Monday, December 5, 2011

Gaming Music

Back when I played Rules Cyclopedia D&D music didn’t play any part in my gaming experience. I tended to listen to whatever was on the radio, and didn’t have any sort of music collection of my own. My limited disposable income went to other things! Games and toys mostly.

During high school, when I played 2e, music started to be incorporated into my gaming, but not so much with D+D, but rather with Vampire and Werewolf. I got my first exposure to goth culture and the various types of music that included. While it was around, and helped to set the mood, I wasn’t the music guy, and didn’t really pay too much attention to which band was which. I made very sure that I didn’t end up in charge of any WoD games by not learning the rules beyond what I needed to run my character. It was all very RP heavy anyway, so I didn’t need to.

In college, with the release of 3rd edition, I started to pay more attention to music during my games. Midnight Syndicate released an official D+D soundtrack, as well as their other mood CDs, I acquired the Conan soundtrack, then the lord of the rings soundtracks, plus some anime OSTs. These all found frequent rotation during my gaming sessions.

In my 4e game I’ve expanded the selection to include some more diverse selections, but it’s still a lot of orchestrated and fairly bombastic pieces. I’ve come to the conclusion that I need to expand my gaming music horizons, at least a little...

I know that lots of grognards were enjoying a combination of punk and rock with their early D+D, and still do. While tempting, I try to avoid music with lyrics. Then again, maybe it’s worth trying? I did put on some Metallica during session 3 of Thunderspire, and it seemed to work out ok...

What do you listen to during game? Do you even play music? What should I add to my collection?


  1. I don't play any music at all, and never really did. At the moment, this is because one game is played in a pub so we have no control over such things, and the other is played on-line and music would be too distracting from the voice-chat, if it worked at all.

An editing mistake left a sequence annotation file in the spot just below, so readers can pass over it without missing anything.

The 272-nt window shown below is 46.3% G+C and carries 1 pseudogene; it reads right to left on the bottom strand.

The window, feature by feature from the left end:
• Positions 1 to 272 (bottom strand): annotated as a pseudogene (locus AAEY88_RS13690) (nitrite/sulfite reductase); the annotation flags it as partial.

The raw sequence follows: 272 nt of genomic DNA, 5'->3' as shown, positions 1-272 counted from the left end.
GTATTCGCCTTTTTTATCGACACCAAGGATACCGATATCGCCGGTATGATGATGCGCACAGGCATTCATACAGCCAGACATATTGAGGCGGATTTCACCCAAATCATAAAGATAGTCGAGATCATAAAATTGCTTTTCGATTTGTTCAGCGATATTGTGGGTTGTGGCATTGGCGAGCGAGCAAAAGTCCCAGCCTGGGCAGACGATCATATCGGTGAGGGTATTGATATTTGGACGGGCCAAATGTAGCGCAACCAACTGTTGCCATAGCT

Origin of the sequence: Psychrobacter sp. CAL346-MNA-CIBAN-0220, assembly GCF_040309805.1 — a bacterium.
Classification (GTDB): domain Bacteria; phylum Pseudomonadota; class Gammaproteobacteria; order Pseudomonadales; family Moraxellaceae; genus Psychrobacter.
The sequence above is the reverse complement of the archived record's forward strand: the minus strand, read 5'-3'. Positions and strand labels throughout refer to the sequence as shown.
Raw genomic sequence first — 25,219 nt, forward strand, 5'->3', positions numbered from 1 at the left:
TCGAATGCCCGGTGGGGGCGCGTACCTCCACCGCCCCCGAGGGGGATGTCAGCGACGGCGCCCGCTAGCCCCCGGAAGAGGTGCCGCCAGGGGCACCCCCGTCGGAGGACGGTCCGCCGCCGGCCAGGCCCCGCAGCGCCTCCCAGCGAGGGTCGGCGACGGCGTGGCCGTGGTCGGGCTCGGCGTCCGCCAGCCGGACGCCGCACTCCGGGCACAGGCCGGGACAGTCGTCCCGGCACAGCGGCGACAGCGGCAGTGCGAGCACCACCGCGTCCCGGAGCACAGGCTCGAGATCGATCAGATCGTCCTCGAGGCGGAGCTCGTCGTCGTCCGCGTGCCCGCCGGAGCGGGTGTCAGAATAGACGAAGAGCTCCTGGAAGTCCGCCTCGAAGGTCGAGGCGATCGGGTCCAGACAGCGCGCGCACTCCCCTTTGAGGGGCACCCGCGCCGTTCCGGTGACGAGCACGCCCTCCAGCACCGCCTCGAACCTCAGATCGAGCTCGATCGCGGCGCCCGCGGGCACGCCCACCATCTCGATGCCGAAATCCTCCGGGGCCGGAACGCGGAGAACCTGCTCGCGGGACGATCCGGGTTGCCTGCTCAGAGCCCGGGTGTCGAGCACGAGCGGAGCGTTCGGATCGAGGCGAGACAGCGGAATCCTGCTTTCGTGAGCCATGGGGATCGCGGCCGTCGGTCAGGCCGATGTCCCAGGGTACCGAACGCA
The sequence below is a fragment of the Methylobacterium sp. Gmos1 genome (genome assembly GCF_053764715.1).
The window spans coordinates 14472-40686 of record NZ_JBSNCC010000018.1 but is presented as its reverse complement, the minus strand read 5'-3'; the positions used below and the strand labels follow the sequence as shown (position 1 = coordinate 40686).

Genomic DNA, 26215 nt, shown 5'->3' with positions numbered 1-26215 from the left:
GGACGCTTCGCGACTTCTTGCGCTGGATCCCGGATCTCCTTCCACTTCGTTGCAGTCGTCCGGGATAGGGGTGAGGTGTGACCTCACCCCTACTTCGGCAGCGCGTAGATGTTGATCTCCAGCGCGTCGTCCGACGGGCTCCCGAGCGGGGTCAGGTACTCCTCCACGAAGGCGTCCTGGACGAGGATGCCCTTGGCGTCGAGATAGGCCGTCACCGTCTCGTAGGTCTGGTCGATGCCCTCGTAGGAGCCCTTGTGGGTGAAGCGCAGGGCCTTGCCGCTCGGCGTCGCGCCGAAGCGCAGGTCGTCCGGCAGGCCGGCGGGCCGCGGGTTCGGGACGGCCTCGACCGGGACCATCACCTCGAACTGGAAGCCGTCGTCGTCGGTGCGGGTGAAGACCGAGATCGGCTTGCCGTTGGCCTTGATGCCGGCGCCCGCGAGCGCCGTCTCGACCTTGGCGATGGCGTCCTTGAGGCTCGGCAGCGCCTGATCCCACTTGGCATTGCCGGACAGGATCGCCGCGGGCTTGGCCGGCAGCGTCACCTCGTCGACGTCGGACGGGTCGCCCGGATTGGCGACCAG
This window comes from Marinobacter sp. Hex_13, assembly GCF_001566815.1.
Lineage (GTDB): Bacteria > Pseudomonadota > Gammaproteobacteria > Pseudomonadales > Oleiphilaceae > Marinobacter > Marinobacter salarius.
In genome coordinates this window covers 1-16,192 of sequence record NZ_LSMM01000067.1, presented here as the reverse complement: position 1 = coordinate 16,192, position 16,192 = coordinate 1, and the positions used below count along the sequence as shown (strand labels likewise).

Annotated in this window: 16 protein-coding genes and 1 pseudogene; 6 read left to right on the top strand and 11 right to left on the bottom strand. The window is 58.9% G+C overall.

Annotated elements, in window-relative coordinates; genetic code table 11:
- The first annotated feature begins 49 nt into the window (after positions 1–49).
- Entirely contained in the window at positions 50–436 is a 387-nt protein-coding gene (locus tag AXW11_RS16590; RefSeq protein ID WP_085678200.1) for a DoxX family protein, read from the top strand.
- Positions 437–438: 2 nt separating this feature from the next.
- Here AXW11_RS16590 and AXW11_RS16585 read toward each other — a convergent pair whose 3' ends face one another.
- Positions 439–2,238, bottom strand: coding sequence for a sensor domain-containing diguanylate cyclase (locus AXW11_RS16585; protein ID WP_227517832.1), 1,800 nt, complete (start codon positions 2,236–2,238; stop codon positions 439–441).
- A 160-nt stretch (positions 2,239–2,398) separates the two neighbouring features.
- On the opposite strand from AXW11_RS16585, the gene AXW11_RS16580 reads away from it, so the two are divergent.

2. I've been using the Conan soundtracks (Barbarian and Destroyer), plus Ravel's Bolero, the band Apocalyptica (Metallica done on strings), and Rimsky-Korsakoff. We've used the Fight Club soundtrack and 13th Warrior soundtrack, too.

    I can't find my CD of Prokofiev's Alexander Nevsky suite, but it's ideal - the Conan score draws influence from it.

    Generally I avoid lyrics for the same reason you do - distracting. They'll distract me even if the players don't mind. But I am looking to expand my music, too.

  3. I'm a big proponent of using music in my D&D games. I've used all sorts of stuff--doom metal, punk, goth, industrial, cabaret, ambient--but I am increasingly leaning toward using classical music played softly in the background.

    For the types of games I tend to run (Weird Gothic Fantasy D&D) there is a ton of evocative-yet-non-intrusive stuff that really sets the mood: Schubert's Death and the Maiden, Ravel's Le Giget, Saint-Saen's Danse Macabre, Bach's cello pieces, etc.

    I'll have a post about classical music on my blog sometime this week, in fact.

  4. I go through phases where I play music in the background of our sessions. I prefer less bombastic music and more background atmospheric so as not to distract too much from the table-play. My current playlist includes:

    Dark Shadows soundtrack 1 & 2
    Age of Conan (CD from the video game - great stuff)
    Conan the Barbarian (Basil Podorus)
    The Two Towers (select pieces)
    Necronomicon by Nox Arcana